As the group attempts to reconvene and rest at the church, just as everyone is exhausted and frantic, Andrea screams and the group runs outside. In an attempt to break down the characters by scaring them, the cannibals have brought Dale back and thrown him outside the church. The group runs to him, and in the process, one of them, Glenn, is shot in the leg from the woods. Fire is returned, and the group takes shelter back in the church. Rick and Abraham discuss what has happened. It is determined that since they left Dale alive, and only shot Glenn in the leg, they don't want to kill them outright. They want to scare them, they want to pick them apart, and they want to HUNT them. In true grit fashion, Rick, the group's steadfast leader exclaims the simple truth: "They don't know who they're fucking with".
Dale is hurt badly. Now missing both legs, and admits to having been bitten. Andrea and the rest of the group realize what is happening. Dale explains what the hunters are up to, how they're planning on eating everyone. Dale makes Andrea promise to take care of him once the turning begins, and with reluctance she agrees, but makes sure Dale knows just how deeply she loves him. Here is the essence of The Walking Dead: never-ending horror and grief with splashes of beautiful humanity. As Dale recollects his surroundings, Father Gabriel determines that there are only a few neighborhoods in walking distance. A few members set out to set things straight.
The cannibals are discussing their plan of action. They are filled with hubris, and feel that although this new group is larger than what they're used to hunting, they will be able to take them out regardless. Rick shows up and the group's leader allows a dialogue to begin. The leader speaks with confidence, letting Rick know that they will not let them go unharmed, that what they are doing is what they need to do to survive. The leader shares an allegory of how if a bear is starving she will eat her young to survive. If the mother bear dies, the cubs will die, but if she lives, she can always have more cubs. He then tells Rick how there used to be children in their group. And with this, shit pops off.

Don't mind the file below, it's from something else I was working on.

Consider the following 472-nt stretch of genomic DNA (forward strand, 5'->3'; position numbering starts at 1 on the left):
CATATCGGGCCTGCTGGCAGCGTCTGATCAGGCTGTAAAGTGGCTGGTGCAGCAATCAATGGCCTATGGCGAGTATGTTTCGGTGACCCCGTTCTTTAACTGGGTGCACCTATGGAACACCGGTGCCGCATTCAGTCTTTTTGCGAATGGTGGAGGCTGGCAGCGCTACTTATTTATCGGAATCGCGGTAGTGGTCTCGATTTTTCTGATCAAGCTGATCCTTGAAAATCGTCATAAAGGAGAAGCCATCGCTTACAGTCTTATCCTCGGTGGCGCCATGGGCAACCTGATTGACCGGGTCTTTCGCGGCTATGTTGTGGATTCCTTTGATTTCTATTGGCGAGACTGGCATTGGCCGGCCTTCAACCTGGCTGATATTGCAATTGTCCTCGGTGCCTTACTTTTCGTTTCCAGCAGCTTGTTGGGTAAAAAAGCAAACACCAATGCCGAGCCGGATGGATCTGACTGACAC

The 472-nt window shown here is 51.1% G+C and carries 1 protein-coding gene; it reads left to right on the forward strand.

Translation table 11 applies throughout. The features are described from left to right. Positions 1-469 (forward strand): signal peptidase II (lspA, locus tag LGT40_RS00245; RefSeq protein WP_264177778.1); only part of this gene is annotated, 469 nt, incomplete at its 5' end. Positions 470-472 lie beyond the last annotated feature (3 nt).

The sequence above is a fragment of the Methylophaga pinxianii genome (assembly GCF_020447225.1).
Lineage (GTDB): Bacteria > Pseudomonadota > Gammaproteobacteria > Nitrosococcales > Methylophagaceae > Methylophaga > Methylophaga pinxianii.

Rick calls out to the woods "big one, left ear" with a zip and a ping one of the cannibal's ear is shot off. Rick threatens that if anything moves, it will be shot at. Abraham walks out of the woods. The cannibal leader calls Rick's bluff. From the woods, Andrea shoots off his finger. The cannibals are disarmed, and, their leader pleads for their lives. With no reluctance, and in one of the best drawings of Rick's expression, Rick denies him. The group begins to dismember each and every one of the cannibals, making them all watch as it happens. No remorse, no hesitation. Just horror. They are doing what needs to be done in order to survive. An eye for an eye.
Rick and company return to the church. Everyone is assured that the threat is passed, and it is left at that. Dale and Rick make peace with each other, and in the night Dale begins to turn into a zombie. A single shot rings out as Andrea holds true to her promise. Rick, now falling apart emotionally, begins to tell his tale of guilt to Abraham. Of how he is at odds with how easy it was to do what they did, to slaughter the cannibals, even in the face of the danger they presented. He says to Abraham how if his son Carl knew what happened, he wouldn't know what to say, wouldn't know how Carl would be able to process that. Except, Rick hadn't been speaking to Abraham, it was Carl who was behind him the whole time. And with tears in both their eyes, Carl admits to Rick his own dark secret: he is a murderer as well.
So wraps up another horrific and elegant story in the world of The Walking Dead. This arc encompassed nearly all of what makes Kirkman's book such a wonder. Specifically how, in the face of life and death, decisions are made that make everyone compromise their own humanity.
If you're at all interested in what you've read, pick up a collection of The Walking Dead. I am confident you will not find a better piece of zombie related pop culture anywhere today. It is in a league of its own. And, if Kirkman's word holds true, he has no intention of stopping anytime soon. He has said, explicitly, that these stories will go on for years to come. I for one moan and shamble in delight at this prospect.